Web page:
They say there’s no smoke without fire, and that’s certainly true of many of the smoke bushes, varieties of cotinus that are so popular in gardens. What’s inspired me to write about them is the spectacular display of smoky plumes they are displaying at the moment and there is still the promise of rich fall foliage colour to come. Although many grow into large shrubs, as the name smoke tree suggests, they are still desirable shrubs for many gardens because of their long season of interest, ease of cultivation and hardy constitution.
At one time classified as Rhus, or sumac to which they are closely related, cotinus differ in their simple, rounded leaves and smoky plume-like flower heads. The species are natives of Europe, southern USA, Mexico and Asia and hybridisation has given rise to many beautiful garden forms which contribute stunning foliage effects. They are deciduous, so lose their leaves in winter and can be pruned when dormant to control size and shape. It is worth noting that hard pruning promotes vigorous upright growth, light pruning, less vigorous, more branched growth.
One of the most popular and widely planted varieties is Cotinus coggygria ‘Royal Purple’. This has deep wine-purple leaves becoming scarlet as autumn progresses. It contrasts well at the back of a border with the silver Elaeagnus ‘Quicksilver’ or green and white variegated Cornus alba ‘Elegantissima’. It makes a superb background shrub for a hot planting of crocosmias, heleniums and hemerocallis.
Much larger growing with larger, rounder, leaves Cotinus ‘Grace’ is a magnificent smoke bush raised at Hillier Nurseries, UK. The plant was the result of a cross made between Cotinus obovatus, from SE USA and Cotinus coggygria ‘Velvet Cloak. Cotinus coggygria originates from Europe and Asia; however ‘Velvet Cloak’ originated as a seedling in the US. Cotinus obovatus has large round leaves and spectacular autumn colour, ‘Velvet Cloak’ has deep wine-purple leaves and deep red autumn colour. The resulting offspring are known as Dummer Hybrids after Peter Dummer who raised them. ‘Grace’ is by far the best known and has become a very popular large shrub.
Cotinus ‘Grace’ is a large shrub with vigorous shoots and large rounded leaves of soft copper-red which become scarlet in autumn. The purple-pink flowerheads are freely produced in summer and a plant in full flower is a spectacular sight. At the time of writing my plant is a purple-pink cloud at its most beautiful in the early morning when the dew settles on the plumes giving the shrub a truly smoke-cloud quality.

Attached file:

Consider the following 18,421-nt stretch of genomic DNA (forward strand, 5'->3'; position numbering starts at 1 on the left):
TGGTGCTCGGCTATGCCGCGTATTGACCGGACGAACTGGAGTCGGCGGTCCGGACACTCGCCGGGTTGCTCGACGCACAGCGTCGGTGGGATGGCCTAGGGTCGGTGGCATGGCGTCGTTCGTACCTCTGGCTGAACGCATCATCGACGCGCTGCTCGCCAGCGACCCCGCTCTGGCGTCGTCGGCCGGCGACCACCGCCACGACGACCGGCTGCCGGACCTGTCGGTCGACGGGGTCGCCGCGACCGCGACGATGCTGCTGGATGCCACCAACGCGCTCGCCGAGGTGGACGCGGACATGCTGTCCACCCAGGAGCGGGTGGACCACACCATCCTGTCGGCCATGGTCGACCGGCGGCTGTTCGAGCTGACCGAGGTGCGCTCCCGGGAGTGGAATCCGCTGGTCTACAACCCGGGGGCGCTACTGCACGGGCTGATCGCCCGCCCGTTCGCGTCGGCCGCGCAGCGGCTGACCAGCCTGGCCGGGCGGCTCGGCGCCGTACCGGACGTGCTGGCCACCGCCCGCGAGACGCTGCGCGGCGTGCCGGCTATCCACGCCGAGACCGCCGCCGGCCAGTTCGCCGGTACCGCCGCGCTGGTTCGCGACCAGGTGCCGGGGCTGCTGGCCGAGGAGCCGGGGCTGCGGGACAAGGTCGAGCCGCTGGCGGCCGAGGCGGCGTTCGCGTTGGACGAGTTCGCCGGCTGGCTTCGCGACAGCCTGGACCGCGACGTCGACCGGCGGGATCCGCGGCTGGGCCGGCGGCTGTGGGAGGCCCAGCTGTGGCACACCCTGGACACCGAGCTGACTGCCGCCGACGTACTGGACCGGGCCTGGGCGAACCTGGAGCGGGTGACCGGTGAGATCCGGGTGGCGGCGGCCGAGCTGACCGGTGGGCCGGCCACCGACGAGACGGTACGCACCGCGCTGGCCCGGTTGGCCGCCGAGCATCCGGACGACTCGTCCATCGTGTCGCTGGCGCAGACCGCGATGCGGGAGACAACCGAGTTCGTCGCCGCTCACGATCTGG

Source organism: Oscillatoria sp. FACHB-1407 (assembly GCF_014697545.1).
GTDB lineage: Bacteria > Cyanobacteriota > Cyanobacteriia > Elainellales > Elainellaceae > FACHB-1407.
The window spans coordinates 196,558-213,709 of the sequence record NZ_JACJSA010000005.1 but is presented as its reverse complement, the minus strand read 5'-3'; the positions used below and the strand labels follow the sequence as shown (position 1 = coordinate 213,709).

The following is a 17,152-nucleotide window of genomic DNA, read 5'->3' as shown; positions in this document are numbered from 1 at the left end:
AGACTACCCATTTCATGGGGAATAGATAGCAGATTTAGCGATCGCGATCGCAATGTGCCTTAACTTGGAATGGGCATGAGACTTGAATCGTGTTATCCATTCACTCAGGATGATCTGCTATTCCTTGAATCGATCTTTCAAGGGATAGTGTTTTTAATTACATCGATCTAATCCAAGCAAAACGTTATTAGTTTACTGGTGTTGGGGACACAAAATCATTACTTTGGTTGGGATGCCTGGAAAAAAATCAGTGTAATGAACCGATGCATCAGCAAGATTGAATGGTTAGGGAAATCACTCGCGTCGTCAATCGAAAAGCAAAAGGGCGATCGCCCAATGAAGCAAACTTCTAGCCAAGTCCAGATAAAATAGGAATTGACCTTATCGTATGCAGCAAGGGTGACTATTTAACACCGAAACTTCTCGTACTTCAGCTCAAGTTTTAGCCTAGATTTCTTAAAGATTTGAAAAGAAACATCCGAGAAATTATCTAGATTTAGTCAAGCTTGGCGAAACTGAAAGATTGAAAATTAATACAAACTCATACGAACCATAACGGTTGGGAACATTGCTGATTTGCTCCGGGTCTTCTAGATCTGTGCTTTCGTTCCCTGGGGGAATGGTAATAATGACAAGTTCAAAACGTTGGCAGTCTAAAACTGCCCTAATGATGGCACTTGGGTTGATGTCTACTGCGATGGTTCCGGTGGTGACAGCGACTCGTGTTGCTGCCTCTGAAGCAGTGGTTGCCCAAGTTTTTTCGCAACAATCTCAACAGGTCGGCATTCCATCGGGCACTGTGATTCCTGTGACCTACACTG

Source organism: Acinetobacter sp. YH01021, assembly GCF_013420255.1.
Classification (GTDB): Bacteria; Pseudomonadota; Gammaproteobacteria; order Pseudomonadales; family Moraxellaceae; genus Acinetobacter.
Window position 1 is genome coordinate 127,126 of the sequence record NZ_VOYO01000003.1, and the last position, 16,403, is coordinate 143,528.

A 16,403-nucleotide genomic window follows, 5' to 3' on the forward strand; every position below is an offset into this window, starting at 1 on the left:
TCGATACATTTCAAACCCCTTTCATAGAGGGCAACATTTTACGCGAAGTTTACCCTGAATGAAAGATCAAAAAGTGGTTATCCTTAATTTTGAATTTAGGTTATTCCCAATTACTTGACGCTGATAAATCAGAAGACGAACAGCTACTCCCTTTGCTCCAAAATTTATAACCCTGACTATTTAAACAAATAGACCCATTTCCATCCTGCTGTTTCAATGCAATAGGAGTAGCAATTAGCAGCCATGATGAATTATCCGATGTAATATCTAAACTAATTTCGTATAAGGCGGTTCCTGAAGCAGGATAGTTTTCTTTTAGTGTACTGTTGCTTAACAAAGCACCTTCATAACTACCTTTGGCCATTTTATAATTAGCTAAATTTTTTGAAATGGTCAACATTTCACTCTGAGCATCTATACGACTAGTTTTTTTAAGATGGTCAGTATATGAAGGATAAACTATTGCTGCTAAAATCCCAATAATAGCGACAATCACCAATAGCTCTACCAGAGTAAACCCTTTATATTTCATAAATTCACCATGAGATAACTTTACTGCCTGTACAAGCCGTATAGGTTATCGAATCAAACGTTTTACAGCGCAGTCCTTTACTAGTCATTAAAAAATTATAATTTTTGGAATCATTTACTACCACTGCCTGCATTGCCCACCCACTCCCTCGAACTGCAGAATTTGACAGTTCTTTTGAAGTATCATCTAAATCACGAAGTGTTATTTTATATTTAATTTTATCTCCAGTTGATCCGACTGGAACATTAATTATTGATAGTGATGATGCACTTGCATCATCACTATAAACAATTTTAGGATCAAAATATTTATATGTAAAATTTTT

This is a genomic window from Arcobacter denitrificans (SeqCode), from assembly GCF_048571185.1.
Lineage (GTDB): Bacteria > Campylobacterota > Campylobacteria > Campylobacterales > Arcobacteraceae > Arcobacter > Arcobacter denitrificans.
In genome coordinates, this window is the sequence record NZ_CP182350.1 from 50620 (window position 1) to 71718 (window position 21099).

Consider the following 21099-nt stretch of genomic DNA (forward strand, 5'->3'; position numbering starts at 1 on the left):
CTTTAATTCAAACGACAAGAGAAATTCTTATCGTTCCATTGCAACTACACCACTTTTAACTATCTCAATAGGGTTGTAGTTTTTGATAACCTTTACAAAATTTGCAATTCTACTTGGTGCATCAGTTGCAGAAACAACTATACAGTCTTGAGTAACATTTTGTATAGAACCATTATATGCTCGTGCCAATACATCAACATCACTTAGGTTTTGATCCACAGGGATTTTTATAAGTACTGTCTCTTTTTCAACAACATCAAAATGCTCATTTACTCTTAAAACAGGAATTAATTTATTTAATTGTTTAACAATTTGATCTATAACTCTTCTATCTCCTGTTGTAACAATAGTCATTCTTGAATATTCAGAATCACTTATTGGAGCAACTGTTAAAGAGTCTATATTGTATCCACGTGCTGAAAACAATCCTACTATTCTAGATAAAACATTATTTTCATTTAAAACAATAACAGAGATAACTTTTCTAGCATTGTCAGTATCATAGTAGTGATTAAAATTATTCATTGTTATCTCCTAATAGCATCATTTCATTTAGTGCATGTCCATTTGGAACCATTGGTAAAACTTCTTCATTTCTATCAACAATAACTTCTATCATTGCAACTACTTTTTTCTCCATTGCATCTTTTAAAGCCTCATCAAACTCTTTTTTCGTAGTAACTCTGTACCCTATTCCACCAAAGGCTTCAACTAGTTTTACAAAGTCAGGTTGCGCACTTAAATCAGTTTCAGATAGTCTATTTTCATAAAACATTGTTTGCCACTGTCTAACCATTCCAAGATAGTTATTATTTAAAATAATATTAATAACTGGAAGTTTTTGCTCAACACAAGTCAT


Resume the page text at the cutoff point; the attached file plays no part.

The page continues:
‘Grace’ is best planted in a sunny position where the light can filter through the leaves. This transforms the shrub through summer and autumn. It is a good subject to use as a large specimen in an informal setting or as a background shrub. This plant needs space!
Cotinus coggygria Golden Spirit (‘Ancot’) is a real contrast to most of the other popular varieties of smoke bush. This has yellow foliage that does not scorch in sun, providing that the soil is not too dry. This plant was raised in Holland and caused quite a stir when first introduced. When the foliage unfurls in mid spring it is acid yellow-green, gradually softening to gold. I have it planted alongside a deep purple rhododendron which makes a stunning partnership at the beginning of the season.
As the season progresses the foliage becomes more mellow and soft copper plumes appear from midsummer. I think ‘Golden Spirit’ is one of the best golden foliage shrubs. It is less brash than others are the small rounded shell-like leaves are charming. I also like this shrub in semi-shade where the foliage will be bright lime green. This is a good choice for smaller gardens because it is less vigorous; I’ve also grown it successfully in a pot. Often the colour in autumn is pale orange or apricot.
Cotinus ‘Candyfloss’ is a new smoke bush raised at Hillier Nurseries. The leaves are green flushed deep purple-red and the plumes are enormous. The foliage colour in autumn is brilliant and I think this is sure to be a popular choice in future. Raised by breeder Alan Postill probably from crosses involving Cotinus ‘Grace’
Cotinus grow well on most reasonably fertile soils and are hardy. Check your local zone information to be certain. Avoid too much organic matter in the soil but feed with slow release balanced fertiliser for hardy growth and plenty of flowers. Rose fertiliser is ideal. Autumn or early spring is the time to plant new container grown plants for best results.
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